Thirty years ago, the Vermont Old Cemetery Association (VOCA) conducted a statewide survey of cemeteries. The Warner Cemetery in Saint Albans was visited and reported as ‘abandoned’. On Sunday, Fathers’ Day, members of VOCA again visited Warner and reaffirmed the condition report: ABANDONED. Six headstones and two footstones were found, all but one in poor condition, six of eight broken and down. Warners began burying their dead here in 1848 with the death of eleven-year-old Louisa. Brothers David and Frank, age two and four, were both drowned on August 4, 1859. The paper reported, ‘while playing on the road bridge, near (their) dwelling, fell into the water and were drowned.’ Their joint stone is lying flat on the ground, and by summer’s end, with a little help from our friends, it will again be facing the setting sun.

Feature Story

The Lament Of The Grave Digger

Editor’s note: One hundred years ago, in the May 1916 issue of Park and Cemetery magazine, this most interesting article appeared.

Ever since the author of Hamlet put the grave digger into literature, there has been an impression in literary circles that there is something more or less humorous, philosophic, or romantic about the grave digger.

Consequently, when the grave diggers in one of the Philadelphia cemeteries recently went on strike, the more or less humorous reporter of the Ledger was sent out to interview, and produced the following philosophy or lamentation of the grave digger...Read on...


Thanks to Scott Law and Aubuchon Hardware for their donations of tools to VOCA for cemetery restoration projects! 50 Shelburne Shopping Park, Shelburne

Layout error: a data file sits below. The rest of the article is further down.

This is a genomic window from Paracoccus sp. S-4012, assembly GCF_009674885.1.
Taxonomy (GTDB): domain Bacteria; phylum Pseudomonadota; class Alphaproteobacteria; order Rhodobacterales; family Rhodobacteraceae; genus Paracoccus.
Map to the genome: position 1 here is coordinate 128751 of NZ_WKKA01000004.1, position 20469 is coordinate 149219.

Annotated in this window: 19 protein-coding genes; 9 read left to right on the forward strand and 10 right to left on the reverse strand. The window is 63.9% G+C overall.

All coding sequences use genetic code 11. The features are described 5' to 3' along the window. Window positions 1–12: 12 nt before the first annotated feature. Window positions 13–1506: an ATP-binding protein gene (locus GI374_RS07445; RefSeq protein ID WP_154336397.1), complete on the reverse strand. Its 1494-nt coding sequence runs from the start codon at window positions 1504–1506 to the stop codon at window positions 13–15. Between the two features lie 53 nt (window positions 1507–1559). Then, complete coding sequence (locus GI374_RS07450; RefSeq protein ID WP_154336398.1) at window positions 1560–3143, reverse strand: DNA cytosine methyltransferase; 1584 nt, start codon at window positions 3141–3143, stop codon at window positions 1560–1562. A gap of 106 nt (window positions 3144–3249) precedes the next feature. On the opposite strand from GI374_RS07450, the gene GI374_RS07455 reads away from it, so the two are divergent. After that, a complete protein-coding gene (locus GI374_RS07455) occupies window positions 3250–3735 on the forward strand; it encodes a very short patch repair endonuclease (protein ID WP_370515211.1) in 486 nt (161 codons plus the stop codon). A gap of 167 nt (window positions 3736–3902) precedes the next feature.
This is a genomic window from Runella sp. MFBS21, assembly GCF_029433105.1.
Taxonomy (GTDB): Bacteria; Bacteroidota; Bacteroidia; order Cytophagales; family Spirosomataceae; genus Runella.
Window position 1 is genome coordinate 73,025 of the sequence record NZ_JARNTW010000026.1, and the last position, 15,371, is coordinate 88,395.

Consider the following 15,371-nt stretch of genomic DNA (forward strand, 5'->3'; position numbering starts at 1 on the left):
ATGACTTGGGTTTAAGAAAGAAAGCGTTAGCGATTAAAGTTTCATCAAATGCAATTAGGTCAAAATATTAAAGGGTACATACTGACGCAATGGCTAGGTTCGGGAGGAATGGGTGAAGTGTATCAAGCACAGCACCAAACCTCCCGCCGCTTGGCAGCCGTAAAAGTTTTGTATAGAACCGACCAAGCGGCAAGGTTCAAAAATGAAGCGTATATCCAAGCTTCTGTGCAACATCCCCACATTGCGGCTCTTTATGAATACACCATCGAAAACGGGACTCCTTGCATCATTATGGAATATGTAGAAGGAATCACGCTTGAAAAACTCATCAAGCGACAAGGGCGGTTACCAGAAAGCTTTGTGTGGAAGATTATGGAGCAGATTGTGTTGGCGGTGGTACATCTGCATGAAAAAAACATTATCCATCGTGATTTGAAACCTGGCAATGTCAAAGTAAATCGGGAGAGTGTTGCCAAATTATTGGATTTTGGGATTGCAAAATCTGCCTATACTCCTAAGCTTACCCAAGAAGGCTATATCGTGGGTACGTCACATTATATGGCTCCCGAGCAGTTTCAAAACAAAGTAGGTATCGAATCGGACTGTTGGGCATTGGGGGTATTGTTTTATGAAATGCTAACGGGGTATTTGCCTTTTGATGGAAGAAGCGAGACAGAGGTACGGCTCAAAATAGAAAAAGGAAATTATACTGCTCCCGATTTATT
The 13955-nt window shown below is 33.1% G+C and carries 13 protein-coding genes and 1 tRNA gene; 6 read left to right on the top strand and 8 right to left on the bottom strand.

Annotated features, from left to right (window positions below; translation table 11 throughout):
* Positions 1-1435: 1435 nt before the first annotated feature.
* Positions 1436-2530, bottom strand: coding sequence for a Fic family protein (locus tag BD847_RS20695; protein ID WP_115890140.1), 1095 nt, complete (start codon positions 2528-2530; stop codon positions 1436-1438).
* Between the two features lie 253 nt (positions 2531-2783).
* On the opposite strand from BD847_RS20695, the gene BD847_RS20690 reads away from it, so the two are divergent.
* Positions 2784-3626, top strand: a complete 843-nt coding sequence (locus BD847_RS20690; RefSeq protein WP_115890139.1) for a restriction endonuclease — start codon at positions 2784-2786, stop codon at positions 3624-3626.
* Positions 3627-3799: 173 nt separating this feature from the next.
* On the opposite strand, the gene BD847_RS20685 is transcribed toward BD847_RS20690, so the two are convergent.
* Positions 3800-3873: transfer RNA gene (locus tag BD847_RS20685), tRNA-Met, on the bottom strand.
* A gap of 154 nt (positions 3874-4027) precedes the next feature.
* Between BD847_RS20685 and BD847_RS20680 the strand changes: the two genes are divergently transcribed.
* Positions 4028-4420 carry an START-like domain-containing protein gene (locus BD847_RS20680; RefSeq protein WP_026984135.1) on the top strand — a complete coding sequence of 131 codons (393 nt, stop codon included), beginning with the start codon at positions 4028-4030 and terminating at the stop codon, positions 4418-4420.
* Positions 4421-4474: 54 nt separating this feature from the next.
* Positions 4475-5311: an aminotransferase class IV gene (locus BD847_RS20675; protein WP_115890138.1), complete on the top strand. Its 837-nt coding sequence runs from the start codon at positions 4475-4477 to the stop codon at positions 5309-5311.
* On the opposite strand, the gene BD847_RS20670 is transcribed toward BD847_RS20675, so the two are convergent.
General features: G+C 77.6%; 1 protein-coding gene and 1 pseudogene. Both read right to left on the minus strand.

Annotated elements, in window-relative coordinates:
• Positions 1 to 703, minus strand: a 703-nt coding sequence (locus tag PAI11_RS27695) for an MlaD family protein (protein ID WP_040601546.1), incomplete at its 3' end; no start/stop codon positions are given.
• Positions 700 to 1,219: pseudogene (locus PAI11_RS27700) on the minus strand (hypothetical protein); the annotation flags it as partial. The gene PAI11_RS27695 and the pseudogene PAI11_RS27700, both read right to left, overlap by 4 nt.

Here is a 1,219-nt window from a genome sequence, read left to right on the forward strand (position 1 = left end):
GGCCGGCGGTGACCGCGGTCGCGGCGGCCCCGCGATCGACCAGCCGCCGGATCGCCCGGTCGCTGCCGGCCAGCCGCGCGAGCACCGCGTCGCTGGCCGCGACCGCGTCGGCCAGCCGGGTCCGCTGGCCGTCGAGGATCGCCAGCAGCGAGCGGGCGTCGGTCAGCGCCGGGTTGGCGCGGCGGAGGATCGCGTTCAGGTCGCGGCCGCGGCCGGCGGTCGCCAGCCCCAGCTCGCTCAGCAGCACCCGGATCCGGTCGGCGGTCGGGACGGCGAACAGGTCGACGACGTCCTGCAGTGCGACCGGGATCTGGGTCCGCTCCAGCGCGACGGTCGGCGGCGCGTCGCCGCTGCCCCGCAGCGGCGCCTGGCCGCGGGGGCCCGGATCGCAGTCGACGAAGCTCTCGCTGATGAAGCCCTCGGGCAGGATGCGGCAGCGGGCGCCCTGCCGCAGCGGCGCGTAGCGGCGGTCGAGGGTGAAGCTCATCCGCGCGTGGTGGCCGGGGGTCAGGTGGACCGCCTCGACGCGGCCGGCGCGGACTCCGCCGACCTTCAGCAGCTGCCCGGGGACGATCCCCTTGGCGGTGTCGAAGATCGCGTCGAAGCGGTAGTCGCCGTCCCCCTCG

Springfield Art & Historical Society

The Springfield Art & Historical Society exists to promote an appreciation of Springfield’s history and historical art by identifying, collecting, preserving, and making available material that documents the story of the town’s people, industry, and culture.

From 1956-2015, the Springfield Art and Historical Society (SAHS) was located at the Miller Art Center in Springfield, Vermont until it's move to 65 Rte.106 in North Springfield where it is now housed in a building that protects the collections with year round heat and air conditions. The Miller House building was owned by Edward W. and Grace Spencer Miller who donated the structure to the town of Springfield in 1956, to be used as the home for a permanent art and cultural center. Mr. Miller held many positions with the Fellows Gear Shaper Company, including president and chairman of the board. He held over 100 patents relating to machine tool design

Please visit our website here.

Marching Band